Editor’s Note: This blog is reposted with minor edits from the Northwest Land Law Forum published by Garvey Schubert Barer and authored by Carrie Richter: http://www.northwestlandlawforum.com/2016/08/demolition-of-3000-oregon-landmarks-averted-after-state-supreme-courts-ruling-in-lake-oswego-preservation-society-v-city-of-lake-oswego/#more-5044
The City of Lake Oswego added the Carman House to its inventory of historic landmarks in 1990, pursuant to Statewide Planning Goal 5. The oldest extant residential structure within the City, the Carman House is considered a rare and valuable example of a territorial Oregon residence. The owners at the time, Mr. Wilmot and Mr. Gregg filed an objection to the designation. However, since the city could designate a property as historic without a property owner’s consent, the property was designated over the owners’ objections.
The respondent in this case, the Mary Caldwell Wilmot Trust was the successor in interest to Mr. Wilmot. In 2013, the Trust filed an application to remove the Carman House’s historic designation, in order to facilitate proposed redevelopment of the property. On January 7, 2014, the city council issued a final written decision granting the request to remove the historic designation concluding, in part, that ‘property owner’ as used in ORS 197.772(3) is not limited to the owner at the time the property was designated.
This case was appealed by the Lake Oswego Preservation Society (LOPS), a local preservation group, to the Land Use Board of Appeals. LUBA concluded that the term “a property owner” as used in ORS 197.772(3) was not intended to include persons who become owners of a property after it is designated as historic and reversed the city’s removal decision. The Trust sought judicial review of this order from the Oregon Court of Appeals. The Court of Appeals disagreed with LUBA’s interpretation of the statute and reversed. The decision turned on use of the term “a” as referring to an “unidentified, undetermined or unspecified” object coupled with no finding that the legislature intended to exclude successors-in-interest from utilizing the removal provision. The result was to give the provision an extremely broad reading to allow de-designation by any owner of property on which a local historic designation had been imposed.
The Supreme Court’s decision turned entirely on legislative intent. This is done by examining “the statutory text in context, along with its legislative history, applying as needed relevant rules and canons of construction.” Considering the text alone, the Supreme Court agreed with the Trust that the term “a” can sometimes be synonymous with the term “any” but on the other hand, the term “a” is often used quantitatively to suggest a limitation in number i.e. those owners who owned the property at the time of designation. In other words, with the absence of any express narrowing language, the legislature could have intended an expansive definition of “owner” or the lack of specificity could suggest that the legislature did not perceive the need to address it.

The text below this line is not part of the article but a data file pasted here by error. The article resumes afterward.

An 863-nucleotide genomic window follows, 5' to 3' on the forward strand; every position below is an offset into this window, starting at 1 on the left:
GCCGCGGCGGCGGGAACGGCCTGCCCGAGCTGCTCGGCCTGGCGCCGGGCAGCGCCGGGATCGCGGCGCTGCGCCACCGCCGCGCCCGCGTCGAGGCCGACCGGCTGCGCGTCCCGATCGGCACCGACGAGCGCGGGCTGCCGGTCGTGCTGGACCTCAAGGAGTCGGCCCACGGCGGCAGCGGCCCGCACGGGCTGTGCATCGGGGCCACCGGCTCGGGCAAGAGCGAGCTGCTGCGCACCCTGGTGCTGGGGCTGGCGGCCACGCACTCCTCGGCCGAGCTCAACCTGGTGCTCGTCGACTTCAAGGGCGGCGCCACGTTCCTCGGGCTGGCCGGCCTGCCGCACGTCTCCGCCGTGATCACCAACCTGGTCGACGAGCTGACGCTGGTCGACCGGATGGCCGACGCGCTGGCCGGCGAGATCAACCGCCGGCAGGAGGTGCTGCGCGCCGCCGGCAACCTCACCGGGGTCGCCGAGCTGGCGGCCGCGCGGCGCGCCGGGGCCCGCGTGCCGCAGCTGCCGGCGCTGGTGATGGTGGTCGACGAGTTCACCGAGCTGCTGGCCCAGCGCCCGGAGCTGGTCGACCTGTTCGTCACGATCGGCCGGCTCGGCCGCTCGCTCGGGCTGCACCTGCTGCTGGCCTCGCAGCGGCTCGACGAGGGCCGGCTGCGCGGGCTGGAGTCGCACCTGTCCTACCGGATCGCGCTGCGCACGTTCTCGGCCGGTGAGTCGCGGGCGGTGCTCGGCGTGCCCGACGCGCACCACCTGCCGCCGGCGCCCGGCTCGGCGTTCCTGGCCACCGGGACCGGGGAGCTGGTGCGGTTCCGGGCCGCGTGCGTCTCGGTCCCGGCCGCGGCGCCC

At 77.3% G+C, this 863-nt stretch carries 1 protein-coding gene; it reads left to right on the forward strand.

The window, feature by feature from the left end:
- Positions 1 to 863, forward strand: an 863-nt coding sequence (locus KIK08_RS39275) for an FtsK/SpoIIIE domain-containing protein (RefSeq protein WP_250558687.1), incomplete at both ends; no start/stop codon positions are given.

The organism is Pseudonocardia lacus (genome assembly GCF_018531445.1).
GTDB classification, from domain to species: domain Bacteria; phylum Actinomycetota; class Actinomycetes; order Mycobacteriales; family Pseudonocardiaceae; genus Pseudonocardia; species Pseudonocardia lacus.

Finding either interpretation plausible, the court went on to examine the regulatory context provided by Goal 5. Goal 5 makes no mention of owner consent and although the program ordinarily provided an opportunity for public input in the decision-making, the decision of whether to designate a historic resource was up to the local government. The legislative history suggests a concern over the involuntary nature of the designation process that led to the adoption of ORS 197.772. The amici argued that most of Oregon’s historic designation decisions occurred before the adoption of ORS 197.772. Allowing the removal right to run to subsequent owners, when they had notice of the designation, would compromise local governments’ abilities to achieve Goal 5. The Supreme Court agreed and concluded that “nothing about the context of ORS 197.772(3) suggests that the legislature intended to eliminate local governments’ use of historic designations to protect and preserve historic properties long-term and therefore meet their obligations under Goal 5.” The court went on to explain that subsequent owners have notice of the designation and obtained the property at a price that takes the designation into account. Therefore, the legislature did not intend to “dismantle” the protections for historic properties, as the Court of Appeals had concluded.
Finally, the court considered the legislative history and found that although there was nothing definitive, the testimony weighed in favor of interpreting the phrase “a property owner” as referencing only the owners at the time of designation. The court traced the history of adoption noting that it was intended to aid property owners who had been “coerced into the historic property designation” and were awaiting a statutory remedy. When asked whether the provision could apply to a subsequent purchaser, the Yamhill County bill drafter responded that they “frankly hadn’t thought about that.” Since there was no indication that the legislature knew that the provision would be interpreted broadly but intended to narrow it. Therefore, the legislature “sought to create a system where, to the extent possible, historic designations are not placed on properties unless the owner at that point in time agrees.”
Based on the foregoing, the Oregon Supreme Court determined that the right to remove a historic designation under ORS 197.772(3) applies only to those persons who owned their properties at the time that the designation was imposed and not to those who acquired them later, with the designation already in place. The Court of Appeals decision was reversed and LUBA’s decision was affirmed.
Lake Oswego Preservation Society v City of Oswego, 2016 WL 4141012 (OR 8/4/2016)